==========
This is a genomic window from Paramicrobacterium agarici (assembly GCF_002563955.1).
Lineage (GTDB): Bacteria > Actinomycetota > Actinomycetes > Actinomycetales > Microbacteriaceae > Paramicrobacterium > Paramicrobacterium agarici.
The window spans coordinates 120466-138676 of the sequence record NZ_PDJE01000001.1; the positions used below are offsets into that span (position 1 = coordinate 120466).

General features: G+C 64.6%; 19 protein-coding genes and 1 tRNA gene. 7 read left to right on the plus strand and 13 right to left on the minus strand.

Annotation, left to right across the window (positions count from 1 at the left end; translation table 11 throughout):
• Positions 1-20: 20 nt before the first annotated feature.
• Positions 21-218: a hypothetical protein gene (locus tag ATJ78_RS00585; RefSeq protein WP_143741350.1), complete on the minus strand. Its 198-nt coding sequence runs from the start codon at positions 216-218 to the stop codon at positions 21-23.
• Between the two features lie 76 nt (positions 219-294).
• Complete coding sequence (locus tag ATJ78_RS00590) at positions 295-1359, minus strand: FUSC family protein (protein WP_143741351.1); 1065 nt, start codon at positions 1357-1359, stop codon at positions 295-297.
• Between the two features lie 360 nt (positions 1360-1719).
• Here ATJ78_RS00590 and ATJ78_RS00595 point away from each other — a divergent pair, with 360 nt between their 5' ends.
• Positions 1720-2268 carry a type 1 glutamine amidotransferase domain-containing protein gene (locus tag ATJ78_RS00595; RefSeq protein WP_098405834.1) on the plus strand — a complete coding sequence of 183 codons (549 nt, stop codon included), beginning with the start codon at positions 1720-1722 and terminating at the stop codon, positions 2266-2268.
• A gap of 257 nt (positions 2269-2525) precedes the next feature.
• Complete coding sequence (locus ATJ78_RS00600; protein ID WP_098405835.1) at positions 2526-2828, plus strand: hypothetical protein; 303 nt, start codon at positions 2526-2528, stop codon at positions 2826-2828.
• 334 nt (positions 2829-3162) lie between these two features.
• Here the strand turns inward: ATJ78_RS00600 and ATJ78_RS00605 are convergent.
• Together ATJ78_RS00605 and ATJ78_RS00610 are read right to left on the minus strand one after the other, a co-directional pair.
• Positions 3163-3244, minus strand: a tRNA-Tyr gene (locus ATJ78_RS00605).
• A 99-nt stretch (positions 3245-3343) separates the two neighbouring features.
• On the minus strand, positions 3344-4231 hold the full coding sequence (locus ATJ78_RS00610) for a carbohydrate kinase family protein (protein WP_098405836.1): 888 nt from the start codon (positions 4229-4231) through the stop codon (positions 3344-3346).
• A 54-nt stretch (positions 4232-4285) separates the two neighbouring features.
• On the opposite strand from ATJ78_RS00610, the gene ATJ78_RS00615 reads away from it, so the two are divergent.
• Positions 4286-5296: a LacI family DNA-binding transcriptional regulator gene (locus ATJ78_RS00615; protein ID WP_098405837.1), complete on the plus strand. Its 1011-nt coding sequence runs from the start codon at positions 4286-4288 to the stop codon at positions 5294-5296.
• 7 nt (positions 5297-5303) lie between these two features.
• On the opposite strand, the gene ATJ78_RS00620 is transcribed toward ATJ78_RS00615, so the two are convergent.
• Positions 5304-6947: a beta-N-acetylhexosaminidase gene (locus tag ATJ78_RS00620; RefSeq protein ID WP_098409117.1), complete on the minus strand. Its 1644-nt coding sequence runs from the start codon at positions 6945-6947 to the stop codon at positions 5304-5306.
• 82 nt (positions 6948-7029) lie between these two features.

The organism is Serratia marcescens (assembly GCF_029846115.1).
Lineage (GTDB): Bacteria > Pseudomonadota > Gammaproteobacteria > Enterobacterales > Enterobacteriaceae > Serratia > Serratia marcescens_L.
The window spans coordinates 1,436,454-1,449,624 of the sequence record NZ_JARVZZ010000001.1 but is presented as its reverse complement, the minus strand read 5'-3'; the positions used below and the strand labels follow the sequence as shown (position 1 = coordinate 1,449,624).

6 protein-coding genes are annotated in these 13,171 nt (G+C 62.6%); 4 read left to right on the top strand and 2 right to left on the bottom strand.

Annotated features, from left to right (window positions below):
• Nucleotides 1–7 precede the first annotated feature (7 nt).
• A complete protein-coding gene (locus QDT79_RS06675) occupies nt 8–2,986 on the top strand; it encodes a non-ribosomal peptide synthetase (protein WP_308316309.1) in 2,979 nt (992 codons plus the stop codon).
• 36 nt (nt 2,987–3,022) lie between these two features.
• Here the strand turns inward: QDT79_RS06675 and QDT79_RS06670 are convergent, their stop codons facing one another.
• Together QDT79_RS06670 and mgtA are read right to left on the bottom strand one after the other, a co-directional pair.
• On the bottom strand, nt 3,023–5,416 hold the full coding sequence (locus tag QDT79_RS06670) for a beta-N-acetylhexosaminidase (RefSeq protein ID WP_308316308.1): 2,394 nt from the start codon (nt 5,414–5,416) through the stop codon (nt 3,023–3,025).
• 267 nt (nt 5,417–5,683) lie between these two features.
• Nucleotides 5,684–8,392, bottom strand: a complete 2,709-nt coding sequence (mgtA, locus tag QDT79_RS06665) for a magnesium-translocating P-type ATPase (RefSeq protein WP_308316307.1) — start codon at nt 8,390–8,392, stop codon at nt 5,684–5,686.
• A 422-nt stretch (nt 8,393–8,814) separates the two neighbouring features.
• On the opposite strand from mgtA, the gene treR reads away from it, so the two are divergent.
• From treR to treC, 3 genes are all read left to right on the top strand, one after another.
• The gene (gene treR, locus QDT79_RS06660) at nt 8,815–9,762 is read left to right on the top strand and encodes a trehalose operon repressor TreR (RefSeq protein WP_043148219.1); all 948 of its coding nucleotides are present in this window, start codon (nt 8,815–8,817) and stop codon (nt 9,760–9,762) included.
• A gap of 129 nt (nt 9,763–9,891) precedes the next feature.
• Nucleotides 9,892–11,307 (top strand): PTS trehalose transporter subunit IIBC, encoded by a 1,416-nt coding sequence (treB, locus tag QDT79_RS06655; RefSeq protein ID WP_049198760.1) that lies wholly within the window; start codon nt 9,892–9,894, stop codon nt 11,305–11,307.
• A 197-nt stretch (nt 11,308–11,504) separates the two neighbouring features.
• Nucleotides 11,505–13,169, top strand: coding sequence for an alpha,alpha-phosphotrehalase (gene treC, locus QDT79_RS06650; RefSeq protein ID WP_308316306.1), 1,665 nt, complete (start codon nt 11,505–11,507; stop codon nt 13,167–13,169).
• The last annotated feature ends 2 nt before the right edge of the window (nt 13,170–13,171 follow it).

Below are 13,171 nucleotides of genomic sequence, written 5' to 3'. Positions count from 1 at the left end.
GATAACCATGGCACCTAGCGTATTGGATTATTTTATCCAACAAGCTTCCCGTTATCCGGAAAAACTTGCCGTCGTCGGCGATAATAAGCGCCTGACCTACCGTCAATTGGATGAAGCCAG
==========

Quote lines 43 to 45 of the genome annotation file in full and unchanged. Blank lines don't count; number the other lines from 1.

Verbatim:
• From treR to treC, 3 genes are all read left to right on the top strand, one after another.
• The gene (gene treR, locus QDT79_RS06660) at nt 8,815–9,762 is read left to right on the top strand and encodes a trehalose operon repressor TreR (RefSeq protein WP_043148219.1); all 948 of its coding nucleotides are present in this window, start codon (nt 8,815–8,817) and stop codon (nt 9,760–9,762) included.
• A gap of 129 nt (nt 9,763–9,891) precedes the next feature.